sistent with plain facts, for the genealogies of Miltiades

which he professeth himself, and entitleth his book Krijua &c &ei, a possession for everlasting. He was far from the necessity of servile writers, either to fear or to flatter. In fine, if the truth of a history did ever appear by the manner of relating, it doth so in this history.”—Smith also has a discourse on the qualifications of Thucydides as an historian which merits perusal. He therein shows him to have had all the qualifications that can be thought necessary; namely, “to be abstracted from every kind of connexion with persons or things that are the subject matter; to be of no country, no party; clear of all passion, independent in every light; entirely unconcerned who is pleased or displeased with what he writes; the servant only of reason and truth. He was wholly unconcerned about the opinion of the generation in which he lived. He wrote for posterity. He appealed to the future world for the value of the present he had made them. The judgment of succeeding ages has approved the comFo he thus made to their understandings. So ong as there are truly great princes, able statesmen, sound politicians—politicians that do not rend asunder politics from good order and the general happiness, he will meet with candid and grateful acknowledgments of his merits.”—Thucydides has been sometimes censured for the introduction of harangues into his history, and this has been made an argument, by some, against his general veracity as an historian. The truth is, however, that the writer never meant them to be regarded by the reader as having been actually pronounced by the speakers in question:, they serve merely as vehicles for conveying his own sentiments on passing events, for painting more distinctly the characters of those whom he brings forward in the course of his narrative, and for relating circumstances to which he could not well refer in the main body of his history. The harangues of Thucydides impart frequently to his work a kind of dramatic character, and agreeably interrupt the monotony occasioned by his peculiar arrangement of events. Demosthenes was so ardent an admirer of them, that he is said to have copied them over ten times, in order to appropriate to himself the style of this great writer. The finest is the funeral oration of Pericles, in honour of those who had fallen in the service of their country.—Another charge made against Thucydides is the division of his work into years, and even into seasons, for he divides each year into two seasons, summer and winter. This arrangement, which Dionysius of Halicarnassus has severely blamed, imparts to the work a kind of monotonous character; and yet, on the other hand, it must be consessed, that if this plan be in some respects a defective one, it is less so for the history of a single war, which naturally divides itself into campaigns, than it would be for a work intended to embrace the history of a eople, or of some extended period of time.—Thucydides wrote in the Attic dialect: after him no historian ventured to employ any other, and his work is regarded as the canon, or perfection of Atticism. His style, however, is not without its faults: his conciseness sometimes degenerates into obscurity, particularly in his harangues; nor does he seem to be always very solicitous about the elegance of his diction, but more ambitious to communicate information than to please the ear. Against these and similar charges, of careless collocation, embarrassed periods, and solecistic phraseology, which Dionysius, in particular, is most active in adducing, the historian has been very successfully defended by one of his recent editors, Poppo. Two among the Roman writers have taken Thucydides for their model, namely, Sallust and Tacitus ; but they have imitated him each in a different manner. Tacitus has appropriated to himself the general manner of the Greek historian, his conciseness, his depth of thought; Sallust has conformed to him in his sentences and phrases more than in his ideas.-The most celebrated .." of Thucydides are the oration of Per133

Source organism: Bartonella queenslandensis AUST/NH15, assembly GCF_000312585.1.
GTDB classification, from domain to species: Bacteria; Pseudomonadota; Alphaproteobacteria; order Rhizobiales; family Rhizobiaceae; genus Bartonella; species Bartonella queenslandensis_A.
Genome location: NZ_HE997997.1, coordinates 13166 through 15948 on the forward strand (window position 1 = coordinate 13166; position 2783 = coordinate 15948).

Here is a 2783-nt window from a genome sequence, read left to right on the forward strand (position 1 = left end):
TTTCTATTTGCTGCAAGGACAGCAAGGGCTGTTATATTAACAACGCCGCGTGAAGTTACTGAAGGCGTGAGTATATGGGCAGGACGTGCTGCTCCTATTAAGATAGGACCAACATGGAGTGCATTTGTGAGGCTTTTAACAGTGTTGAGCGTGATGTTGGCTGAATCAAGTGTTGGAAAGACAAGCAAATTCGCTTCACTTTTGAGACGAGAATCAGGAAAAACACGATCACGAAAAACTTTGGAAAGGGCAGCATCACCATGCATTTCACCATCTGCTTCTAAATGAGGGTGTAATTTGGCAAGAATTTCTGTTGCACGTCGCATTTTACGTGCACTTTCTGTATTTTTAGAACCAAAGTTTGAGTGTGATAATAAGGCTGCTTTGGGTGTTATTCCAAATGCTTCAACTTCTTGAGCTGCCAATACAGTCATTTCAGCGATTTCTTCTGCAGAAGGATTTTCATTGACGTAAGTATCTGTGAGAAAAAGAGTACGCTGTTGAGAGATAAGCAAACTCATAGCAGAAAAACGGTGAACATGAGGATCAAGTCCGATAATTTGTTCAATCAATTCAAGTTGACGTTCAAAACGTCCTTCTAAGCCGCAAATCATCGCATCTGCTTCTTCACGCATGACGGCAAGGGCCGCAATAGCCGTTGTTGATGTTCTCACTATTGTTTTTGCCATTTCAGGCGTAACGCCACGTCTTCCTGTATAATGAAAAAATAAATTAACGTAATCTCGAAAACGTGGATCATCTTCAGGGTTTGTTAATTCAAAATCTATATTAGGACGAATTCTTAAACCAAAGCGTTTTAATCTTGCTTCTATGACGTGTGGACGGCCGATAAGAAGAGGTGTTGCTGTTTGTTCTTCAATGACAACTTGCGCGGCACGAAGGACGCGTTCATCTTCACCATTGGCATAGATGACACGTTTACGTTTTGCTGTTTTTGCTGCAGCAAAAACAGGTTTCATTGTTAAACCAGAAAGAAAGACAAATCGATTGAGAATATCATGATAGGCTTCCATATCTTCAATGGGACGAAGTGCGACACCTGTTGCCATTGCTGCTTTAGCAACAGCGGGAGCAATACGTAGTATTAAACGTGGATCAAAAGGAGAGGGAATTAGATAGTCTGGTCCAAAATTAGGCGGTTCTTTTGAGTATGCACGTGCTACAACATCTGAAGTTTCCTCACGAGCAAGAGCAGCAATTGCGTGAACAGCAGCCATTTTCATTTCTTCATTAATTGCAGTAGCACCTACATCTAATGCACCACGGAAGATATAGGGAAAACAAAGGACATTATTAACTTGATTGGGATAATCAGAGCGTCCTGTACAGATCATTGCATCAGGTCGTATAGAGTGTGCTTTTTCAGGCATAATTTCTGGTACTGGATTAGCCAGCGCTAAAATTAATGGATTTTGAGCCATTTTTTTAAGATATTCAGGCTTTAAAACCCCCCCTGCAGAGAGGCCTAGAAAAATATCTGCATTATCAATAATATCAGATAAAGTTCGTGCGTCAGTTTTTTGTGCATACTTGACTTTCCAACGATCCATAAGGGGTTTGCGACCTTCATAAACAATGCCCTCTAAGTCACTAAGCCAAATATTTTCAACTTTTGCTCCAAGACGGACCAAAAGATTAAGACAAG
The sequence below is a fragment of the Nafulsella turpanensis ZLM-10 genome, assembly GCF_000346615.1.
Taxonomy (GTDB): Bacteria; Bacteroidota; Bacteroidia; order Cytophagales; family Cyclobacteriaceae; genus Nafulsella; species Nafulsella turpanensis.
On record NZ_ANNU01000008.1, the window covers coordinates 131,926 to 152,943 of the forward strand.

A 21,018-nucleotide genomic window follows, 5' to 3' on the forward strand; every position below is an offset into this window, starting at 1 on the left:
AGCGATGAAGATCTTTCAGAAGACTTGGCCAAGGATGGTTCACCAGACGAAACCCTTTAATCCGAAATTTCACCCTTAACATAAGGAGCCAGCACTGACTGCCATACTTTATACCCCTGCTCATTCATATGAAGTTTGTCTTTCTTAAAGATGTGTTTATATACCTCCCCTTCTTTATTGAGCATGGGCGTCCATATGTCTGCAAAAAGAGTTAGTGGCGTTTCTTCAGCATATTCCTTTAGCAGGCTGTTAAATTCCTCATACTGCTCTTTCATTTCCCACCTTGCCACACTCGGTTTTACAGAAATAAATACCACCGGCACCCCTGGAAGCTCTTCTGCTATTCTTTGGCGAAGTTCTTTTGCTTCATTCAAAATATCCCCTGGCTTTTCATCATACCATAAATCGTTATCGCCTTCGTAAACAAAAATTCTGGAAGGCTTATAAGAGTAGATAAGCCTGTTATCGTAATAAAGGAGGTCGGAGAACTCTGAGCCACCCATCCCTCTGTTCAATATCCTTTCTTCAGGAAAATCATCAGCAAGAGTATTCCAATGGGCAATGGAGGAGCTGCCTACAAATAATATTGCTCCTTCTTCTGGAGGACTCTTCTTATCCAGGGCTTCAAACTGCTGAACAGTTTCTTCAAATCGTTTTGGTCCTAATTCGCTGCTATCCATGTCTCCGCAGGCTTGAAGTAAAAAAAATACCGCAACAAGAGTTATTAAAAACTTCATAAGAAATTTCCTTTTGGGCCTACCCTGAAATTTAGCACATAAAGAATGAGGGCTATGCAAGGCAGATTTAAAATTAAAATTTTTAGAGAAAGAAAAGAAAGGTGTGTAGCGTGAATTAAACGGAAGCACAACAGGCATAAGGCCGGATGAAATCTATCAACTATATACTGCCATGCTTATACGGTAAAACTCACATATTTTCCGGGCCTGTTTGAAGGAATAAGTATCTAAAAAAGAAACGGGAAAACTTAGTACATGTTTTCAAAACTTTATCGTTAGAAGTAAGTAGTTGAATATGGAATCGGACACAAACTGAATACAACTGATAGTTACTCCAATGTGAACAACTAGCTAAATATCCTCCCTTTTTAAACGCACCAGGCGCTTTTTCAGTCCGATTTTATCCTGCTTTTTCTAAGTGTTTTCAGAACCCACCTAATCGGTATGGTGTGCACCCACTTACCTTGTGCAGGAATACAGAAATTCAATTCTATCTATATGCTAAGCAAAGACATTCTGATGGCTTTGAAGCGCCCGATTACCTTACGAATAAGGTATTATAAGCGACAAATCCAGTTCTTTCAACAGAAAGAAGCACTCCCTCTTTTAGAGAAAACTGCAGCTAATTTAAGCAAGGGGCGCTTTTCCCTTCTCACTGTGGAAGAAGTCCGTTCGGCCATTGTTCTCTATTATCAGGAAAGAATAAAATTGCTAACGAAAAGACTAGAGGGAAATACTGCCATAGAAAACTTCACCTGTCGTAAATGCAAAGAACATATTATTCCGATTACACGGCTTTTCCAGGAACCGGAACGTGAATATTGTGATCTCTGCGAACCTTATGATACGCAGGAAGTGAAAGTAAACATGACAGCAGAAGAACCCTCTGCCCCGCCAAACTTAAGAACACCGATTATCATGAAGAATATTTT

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icles, already referred to, and the description of the plague which ravaged Athens during the summer of Ol. 87.4, B.C. 429. The fearful picture which Thu. cydides here traces has been imitated by Lucretius and Virgil, particularly the former.—The best editions of Thucydides are, that of Hudson, Oxon., 1696, fol; that of Duker, Amst., 1731, 2 vols. fol.; that of Gotleber and Bauer, Lips., 1790–1804, 2 vols. 4to; that of Haack, Stend., 1819, 2 vols. 8vo, reprinted by Walpy, Lond., 1823, 3 vols. 8vo; that of Bekker, 0ron, 1821, 4 vols. 8vo; that of Arnold, Orford, 1830-5, 3 vols. 8vo; and especially that of Poppo, Lips, 1821–37, 12 vols. 8vo. — Dr. Bloomfield, vicar of Bisbrooke, Rutland, England, has published a small edition with English notes, in 3 vols. 12mo, and also a new English version of the historian, with copious and valuable notes, in 3 vols. 8vo, Lond, 1819–II. A poet, mentioned by Marcellinus, the biographer of Thucydides. (Compare Poppo, Proleg., 1, p. 27.Goeller, Wit. Thucyd.)